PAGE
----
• Renal hypertension complicating pregnancy, childbirth and the puerperium - delivered with postnatal complication
  • Renal hypertension complicating pregnancy, childbirth and the puerperium - not delivered
  • Renal hypertension complicating pregnancy, childbirth and the puerperium with postnatal complication

Index to Diseases and Injuries

The Index to Diseases and Injuries is an alphabetical listing of medical terms, with each term mapped to one or more ICD-10 code(s). The following references for the code O10.23 are found in the index:


Information for Patients


Chronic Kidney Disease

Also called: CKD

You have two kidneys, each about the size of your fist. Their main job is to filter your blood. They remove wastes and extra water, which become urine. They also keep the body's chemicals balanced, help control blood pressure, and make hormones.

Chronic kidney disease (CKD) means that your kidneys are damaged and can't filter blood as they should. This damage can cause wastes to build up in your body. It can also cause other problems that can harm your health. Diabetes and high blood pressure are the most common causes of CKD.

The kidney damage occurs slowly over many years. Many people don't have any symptoms until their kidney disease is very advanced. Blood and urine tests are the only way to know if you have kidney disease.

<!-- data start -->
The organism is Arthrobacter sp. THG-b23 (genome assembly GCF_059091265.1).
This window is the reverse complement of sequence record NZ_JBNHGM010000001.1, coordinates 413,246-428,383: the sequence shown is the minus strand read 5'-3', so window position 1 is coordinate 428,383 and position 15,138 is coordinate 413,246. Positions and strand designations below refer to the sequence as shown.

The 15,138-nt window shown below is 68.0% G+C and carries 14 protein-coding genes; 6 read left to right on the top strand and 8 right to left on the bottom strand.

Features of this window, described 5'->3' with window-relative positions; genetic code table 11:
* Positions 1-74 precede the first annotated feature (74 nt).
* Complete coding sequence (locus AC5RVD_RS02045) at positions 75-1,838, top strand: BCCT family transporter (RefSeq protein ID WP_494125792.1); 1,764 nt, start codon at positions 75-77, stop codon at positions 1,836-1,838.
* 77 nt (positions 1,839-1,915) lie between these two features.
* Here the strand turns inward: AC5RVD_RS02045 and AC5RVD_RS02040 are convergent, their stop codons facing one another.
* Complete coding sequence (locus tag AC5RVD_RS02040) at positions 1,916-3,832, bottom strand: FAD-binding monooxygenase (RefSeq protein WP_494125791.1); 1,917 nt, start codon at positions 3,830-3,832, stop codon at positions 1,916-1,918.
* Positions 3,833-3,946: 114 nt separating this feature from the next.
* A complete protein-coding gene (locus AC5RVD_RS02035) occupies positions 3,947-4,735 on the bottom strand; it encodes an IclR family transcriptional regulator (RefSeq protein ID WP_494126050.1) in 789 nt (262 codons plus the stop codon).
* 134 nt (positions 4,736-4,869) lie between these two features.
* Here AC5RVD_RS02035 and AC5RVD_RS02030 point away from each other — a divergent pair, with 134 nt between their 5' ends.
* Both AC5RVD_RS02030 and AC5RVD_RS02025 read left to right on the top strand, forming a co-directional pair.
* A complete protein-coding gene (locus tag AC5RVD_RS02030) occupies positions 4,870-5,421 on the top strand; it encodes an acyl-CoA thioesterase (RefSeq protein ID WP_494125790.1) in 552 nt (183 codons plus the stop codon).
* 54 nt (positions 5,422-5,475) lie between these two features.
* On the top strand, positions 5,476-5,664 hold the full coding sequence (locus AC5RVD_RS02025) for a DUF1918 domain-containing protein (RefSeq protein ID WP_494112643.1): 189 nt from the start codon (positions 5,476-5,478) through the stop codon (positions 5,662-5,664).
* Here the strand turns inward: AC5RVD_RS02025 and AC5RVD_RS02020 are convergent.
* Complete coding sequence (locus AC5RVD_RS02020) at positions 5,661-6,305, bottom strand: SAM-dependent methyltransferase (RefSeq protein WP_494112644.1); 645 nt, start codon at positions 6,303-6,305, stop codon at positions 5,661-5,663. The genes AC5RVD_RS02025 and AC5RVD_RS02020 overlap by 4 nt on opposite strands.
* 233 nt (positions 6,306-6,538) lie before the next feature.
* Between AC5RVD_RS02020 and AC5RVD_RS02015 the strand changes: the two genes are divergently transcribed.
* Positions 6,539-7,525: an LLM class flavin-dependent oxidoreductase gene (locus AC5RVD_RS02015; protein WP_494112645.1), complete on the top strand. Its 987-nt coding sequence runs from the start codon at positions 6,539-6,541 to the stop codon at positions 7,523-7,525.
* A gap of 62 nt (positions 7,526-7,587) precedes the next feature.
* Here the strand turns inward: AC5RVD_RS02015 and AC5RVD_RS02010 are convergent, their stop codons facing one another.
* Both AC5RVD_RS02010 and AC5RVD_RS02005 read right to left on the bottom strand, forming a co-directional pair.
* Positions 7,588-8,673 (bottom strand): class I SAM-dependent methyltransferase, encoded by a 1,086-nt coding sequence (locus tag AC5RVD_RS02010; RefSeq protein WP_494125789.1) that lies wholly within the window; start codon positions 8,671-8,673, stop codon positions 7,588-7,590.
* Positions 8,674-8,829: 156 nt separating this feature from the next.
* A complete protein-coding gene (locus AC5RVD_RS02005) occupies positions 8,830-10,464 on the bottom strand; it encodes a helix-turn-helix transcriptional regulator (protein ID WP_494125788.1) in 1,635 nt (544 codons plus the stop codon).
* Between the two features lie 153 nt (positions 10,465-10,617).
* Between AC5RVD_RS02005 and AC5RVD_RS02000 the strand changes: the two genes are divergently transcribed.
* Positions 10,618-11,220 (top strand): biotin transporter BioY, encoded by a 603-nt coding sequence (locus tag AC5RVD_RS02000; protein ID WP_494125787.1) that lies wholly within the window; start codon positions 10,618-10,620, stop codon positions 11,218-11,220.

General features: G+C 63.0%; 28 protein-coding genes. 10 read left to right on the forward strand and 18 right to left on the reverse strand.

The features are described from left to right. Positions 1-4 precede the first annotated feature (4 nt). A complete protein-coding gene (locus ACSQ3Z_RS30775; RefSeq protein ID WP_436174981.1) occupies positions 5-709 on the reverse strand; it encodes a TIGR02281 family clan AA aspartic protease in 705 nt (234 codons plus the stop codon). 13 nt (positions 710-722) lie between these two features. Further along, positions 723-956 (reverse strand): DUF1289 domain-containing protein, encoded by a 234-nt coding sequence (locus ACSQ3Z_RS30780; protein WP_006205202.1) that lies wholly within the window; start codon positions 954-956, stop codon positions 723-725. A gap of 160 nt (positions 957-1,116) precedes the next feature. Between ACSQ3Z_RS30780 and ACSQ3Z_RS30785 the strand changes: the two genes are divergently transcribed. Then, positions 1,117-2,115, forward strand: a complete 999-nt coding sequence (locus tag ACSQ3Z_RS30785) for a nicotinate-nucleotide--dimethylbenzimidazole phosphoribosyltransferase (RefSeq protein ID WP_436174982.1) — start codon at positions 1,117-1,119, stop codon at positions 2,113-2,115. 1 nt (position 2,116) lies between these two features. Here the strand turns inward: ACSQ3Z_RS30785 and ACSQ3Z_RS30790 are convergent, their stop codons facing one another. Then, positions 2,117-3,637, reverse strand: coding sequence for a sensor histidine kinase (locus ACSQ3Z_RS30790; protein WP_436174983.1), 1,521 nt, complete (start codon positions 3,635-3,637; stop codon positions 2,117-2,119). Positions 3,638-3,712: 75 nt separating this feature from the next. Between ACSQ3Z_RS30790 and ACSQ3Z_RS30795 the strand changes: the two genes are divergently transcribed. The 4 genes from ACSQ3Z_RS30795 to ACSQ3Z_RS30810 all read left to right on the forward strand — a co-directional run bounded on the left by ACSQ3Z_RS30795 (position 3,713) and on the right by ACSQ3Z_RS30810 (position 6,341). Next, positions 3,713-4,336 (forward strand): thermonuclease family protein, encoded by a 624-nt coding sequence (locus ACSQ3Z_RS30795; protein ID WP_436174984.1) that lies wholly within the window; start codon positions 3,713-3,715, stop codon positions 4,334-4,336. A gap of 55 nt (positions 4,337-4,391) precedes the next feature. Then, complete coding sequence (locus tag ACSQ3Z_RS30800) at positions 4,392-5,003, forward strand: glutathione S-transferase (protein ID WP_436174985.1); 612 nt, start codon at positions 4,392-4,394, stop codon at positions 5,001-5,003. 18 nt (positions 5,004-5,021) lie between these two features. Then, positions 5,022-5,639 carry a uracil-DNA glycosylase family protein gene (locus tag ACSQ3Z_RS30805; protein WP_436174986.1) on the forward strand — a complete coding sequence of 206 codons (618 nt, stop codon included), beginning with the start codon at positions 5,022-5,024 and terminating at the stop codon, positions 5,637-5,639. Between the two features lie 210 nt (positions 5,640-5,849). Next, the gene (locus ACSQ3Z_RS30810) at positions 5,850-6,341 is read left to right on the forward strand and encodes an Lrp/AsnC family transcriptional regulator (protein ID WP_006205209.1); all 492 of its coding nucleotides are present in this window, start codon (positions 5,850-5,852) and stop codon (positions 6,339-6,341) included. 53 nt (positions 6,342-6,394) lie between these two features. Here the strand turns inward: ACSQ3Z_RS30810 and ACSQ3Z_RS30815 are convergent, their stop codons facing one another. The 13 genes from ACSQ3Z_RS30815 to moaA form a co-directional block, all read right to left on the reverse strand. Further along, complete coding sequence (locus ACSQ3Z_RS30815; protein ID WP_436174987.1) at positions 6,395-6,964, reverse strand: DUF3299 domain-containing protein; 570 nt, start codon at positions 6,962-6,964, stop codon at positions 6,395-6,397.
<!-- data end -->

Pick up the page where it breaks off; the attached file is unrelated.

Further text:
Treatments cannot cure kidney disease, but they may slow kidney disease. They include medicines to lower blood pressure, control blood sugar, and lower cholesterol. CKD may still get worse over time. Sometimes it can lead to kidney failure. If your kidneys fail, you will need dialysis or a kidney transplantation.

You can take steps to keep your kidneys healthier longer:

  • Choose foods with less salt (sodium)
  • Control your blood pressure; your health care provider can tell you what your blood pressure should be
  • Keep your blood sugar in the target range, if you have diabetes
  • Limit the amount of alcohol you drink
  • Choose foods that are healthy for your heart: fruits, vegetables, whole grains, and low-fat dairy foods
  • Lose weight if you are overweight
  • Be physically active
  • Don't smoke

NIH: National Institute of Diabetes and Digestive and Kidney Diseases

  • ACE inhibitors (Medical Encyclopedia)
  • Chronic kidney disease (Medical Encyclopedia)